Previously in Mirror, we learnt how face tracking works and now we have to find a way to do a “faceswap filter” on max. One of the issue I faced was that the face tracking bounding box isn’t as accurate as I want it to be, thus the image is not exactly at the right coordinates.
So for this project, I’ve learnt that we can send and receive objects simply by using “s” or “r” and it makes everything so much more organised!
But first, we have to put in our image. Simply use read imagename.jpg, don’t forget to press bang! to load the image up.
clear, usedstdim 1, dstdimstart $1 $2, distdimend $3 $4
To refresh our memory, dstdimstart and dstdimend is set the start and end position of where we want the image to be. This matches the x & y coordinates of the detected face.
jit.fastblur @mode 1 @range 2
To soften the image and its edges, we have to use “jit.fastblur @mode 1 @range 2”. If you want the image to be clearer, you have to reduce the value of @mode, to blur it simply increase the value. For range, it soften the edges.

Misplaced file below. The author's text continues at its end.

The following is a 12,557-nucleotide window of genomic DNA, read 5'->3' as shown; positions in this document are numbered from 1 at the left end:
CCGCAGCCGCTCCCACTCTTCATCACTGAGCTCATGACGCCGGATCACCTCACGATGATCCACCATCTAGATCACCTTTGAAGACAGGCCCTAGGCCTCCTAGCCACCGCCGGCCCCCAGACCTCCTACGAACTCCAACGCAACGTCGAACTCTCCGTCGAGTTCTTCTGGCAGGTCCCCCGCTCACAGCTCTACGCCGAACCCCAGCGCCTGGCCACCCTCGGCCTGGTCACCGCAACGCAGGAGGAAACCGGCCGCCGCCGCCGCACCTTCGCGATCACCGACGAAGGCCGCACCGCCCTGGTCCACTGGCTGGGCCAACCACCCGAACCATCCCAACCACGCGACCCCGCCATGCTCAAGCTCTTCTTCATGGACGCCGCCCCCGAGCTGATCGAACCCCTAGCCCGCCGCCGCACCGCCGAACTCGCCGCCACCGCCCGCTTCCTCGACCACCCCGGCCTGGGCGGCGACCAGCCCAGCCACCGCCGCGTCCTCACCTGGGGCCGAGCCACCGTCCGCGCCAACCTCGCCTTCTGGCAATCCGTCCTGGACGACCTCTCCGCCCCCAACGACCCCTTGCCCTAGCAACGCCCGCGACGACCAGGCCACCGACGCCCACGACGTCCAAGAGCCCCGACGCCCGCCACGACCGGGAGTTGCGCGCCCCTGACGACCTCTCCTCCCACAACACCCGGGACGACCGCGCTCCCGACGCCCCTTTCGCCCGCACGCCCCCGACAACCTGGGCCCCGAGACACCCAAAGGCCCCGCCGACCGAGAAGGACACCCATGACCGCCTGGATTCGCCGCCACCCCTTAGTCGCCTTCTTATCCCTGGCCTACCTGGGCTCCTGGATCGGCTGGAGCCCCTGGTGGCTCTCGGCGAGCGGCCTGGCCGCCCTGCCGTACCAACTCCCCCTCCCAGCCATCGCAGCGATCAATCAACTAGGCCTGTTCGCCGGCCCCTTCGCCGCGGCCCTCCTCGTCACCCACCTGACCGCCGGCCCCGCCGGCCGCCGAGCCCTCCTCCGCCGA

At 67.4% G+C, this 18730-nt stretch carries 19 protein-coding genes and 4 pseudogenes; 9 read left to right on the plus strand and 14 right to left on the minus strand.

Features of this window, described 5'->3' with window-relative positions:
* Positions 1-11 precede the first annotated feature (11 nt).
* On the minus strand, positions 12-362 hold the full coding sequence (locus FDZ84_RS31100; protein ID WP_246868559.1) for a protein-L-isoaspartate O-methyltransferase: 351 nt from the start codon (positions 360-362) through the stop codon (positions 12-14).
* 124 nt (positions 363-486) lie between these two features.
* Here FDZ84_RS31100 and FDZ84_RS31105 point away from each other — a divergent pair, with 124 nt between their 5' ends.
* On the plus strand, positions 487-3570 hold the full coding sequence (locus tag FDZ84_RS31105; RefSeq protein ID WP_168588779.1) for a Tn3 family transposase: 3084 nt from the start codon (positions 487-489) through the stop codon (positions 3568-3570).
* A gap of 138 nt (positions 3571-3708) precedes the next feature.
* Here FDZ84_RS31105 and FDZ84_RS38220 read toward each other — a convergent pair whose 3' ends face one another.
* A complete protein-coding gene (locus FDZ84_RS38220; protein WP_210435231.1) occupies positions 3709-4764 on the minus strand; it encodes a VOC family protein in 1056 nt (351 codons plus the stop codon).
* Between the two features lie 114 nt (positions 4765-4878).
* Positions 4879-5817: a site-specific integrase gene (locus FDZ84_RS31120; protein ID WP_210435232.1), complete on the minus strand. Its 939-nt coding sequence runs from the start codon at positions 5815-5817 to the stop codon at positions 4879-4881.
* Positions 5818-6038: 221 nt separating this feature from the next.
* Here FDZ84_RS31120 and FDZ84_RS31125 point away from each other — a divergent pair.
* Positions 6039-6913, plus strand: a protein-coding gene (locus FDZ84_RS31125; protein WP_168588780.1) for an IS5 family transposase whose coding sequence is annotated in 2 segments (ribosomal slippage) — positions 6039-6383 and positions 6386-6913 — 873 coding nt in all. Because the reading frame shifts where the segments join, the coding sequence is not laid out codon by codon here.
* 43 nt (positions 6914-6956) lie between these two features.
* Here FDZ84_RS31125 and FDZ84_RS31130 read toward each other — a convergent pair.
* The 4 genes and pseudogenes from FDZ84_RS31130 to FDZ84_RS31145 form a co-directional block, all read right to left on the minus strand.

jit.alphablend @mode 1
This merges the masked image and the camera capture. For mode 1, it displays both the mask image and camera capture. If you were to use mode 0, it will just display the masked image.
As you can see here, I tried using different values for jit.fastblur to see its effects.
For jit.fastblur @mode 1 @range 2: The face is much clearer and defined, edges however need to be softer.
For jit.fastblur @mode 2 @range 3: The face is slightly blurred but we can still see her features, adjusted the range to 3 to make edges softer . This might be a better option.
I felt that my masked image could have been blended even better, as I can still see some of the harsh lines of the image. But when I tried to softened the edges even more, the mask image would lose its features. Anyhow, this was a fun project as I understood the mechanism behind those face swap filters hahaha. Here is the video!